We will also face challenges related to technological innovation. Advances in biotechnology and assisted human reproduction generate profound ethical dilemmas. Data surveillance by Statesand corporations impact the right to privacy. Regarding cyber-warfare, we must continue to insist that international humanitarian law and human rights norms should apply to all acts of war, including those that are computer-based or operated by remote-control, such as armed drones.
Many of the issues that I have listed point us to the responsibility of States to support human rights norms. And in that regard, the record is not a perfect one. Even well-established democracies have their forgotten rights-holders. The treatment of people with intellectual or psychosocial disabilities, or older persons with cognitive problems, often ignores their right to participate in decisions. Certain communities, such as people of African descent, the Roma, and migrants – including those in irregular situation – may encounter persistent stigma. In many countries, lesbians, gays, bisexual and transgender people, or people of certain castes, are seen as having less rights than others to live a life of dignity. Women and children suffer violence and inequalities; and we have yet to confront the commodification of women, long tolerated as the so-called "oldest profession in the world". These too are challenges that may deepen.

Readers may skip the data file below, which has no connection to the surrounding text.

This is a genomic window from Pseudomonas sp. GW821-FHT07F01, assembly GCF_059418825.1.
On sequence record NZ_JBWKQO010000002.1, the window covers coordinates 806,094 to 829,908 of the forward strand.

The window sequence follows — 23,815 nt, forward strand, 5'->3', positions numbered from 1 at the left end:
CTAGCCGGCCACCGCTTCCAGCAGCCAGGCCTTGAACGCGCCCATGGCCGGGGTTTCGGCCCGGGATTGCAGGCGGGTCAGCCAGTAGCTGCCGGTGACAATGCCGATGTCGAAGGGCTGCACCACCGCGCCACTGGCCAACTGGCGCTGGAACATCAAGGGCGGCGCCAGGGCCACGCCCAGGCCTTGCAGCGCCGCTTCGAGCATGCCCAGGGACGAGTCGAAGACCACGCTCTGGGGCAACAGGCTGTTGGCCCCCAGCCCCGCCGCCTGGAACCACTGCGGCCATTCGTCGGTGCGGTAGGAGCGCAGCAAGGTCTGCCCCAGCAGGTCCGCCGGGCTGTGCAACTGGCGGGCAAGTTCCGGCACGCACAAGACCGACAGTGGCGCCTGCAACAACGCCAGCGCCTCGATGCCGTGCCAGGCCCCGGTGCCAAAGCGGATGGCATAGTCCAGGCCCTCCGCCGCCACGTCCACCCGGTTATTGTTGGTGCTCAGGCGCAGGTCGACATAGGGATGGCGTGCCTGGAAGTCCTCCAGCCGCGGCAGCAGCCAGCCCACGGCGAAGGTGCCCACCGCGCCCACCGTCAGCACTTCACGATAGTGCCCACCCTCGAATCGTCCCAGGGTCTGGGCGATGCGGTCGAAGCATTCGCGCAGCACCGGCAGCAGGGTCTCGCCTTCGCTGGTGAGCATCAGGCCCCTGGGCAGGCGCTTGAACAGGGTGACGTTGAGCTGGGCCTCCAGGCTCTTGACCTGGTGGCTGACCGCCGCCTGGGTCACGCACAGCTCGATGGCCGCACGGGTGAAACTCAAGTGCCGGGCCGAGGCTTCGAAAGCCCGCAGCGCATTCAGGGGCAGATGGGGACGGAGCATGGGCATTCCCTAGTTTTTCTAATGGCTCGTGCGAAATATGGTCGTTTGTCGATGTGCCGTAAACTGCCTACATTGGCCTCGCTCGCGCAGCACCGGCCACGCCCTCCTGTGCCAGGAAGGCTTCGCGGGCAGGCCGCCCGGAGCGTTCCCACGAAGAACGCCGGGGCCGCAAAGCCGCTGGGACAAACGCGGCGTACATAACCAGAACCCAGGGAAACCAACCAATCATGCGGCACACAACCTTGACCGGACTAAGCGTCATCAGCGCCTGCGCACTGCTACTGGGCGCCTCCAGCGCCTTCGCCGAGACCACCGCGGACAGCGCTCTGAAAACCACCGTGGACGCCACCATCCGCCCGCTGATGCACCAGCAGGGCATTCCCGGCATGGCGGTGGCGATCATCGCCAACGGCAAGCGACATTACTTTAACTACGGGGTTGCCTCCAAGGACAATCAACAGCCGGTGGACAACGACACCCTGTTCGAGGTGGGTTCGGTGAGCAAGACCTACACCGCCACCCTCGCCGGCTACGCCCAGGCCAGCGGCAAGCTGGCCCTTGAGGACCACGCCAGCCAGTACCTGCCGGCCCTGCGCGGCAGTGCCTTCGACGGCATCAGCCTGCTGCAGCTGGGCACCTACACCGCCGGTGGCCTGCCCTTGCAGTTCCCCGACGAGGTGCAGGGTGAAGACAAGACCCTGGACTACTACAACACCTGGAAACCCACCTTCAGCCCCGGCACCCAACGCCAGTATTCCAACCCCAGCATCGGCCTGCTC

Every county has an interest in defending a common set of values and a norm-based, principled structure, without selectivity. Homophobia is no less an evil than Islamophobia, and migrants have the same human rights as do citizens. Still, we constantly see pushback from the compact embodied in the Universal Declaration of Human Rights.
In the years to come, you can count on OHCHR to take action to promote and protect all human rights of all, in the face of the uncountable challenges that lie ahead. I trust also that the Office will be able to continue in the characteristic spirit of independence, impartiality and non-selectivity that now marks every level of our work.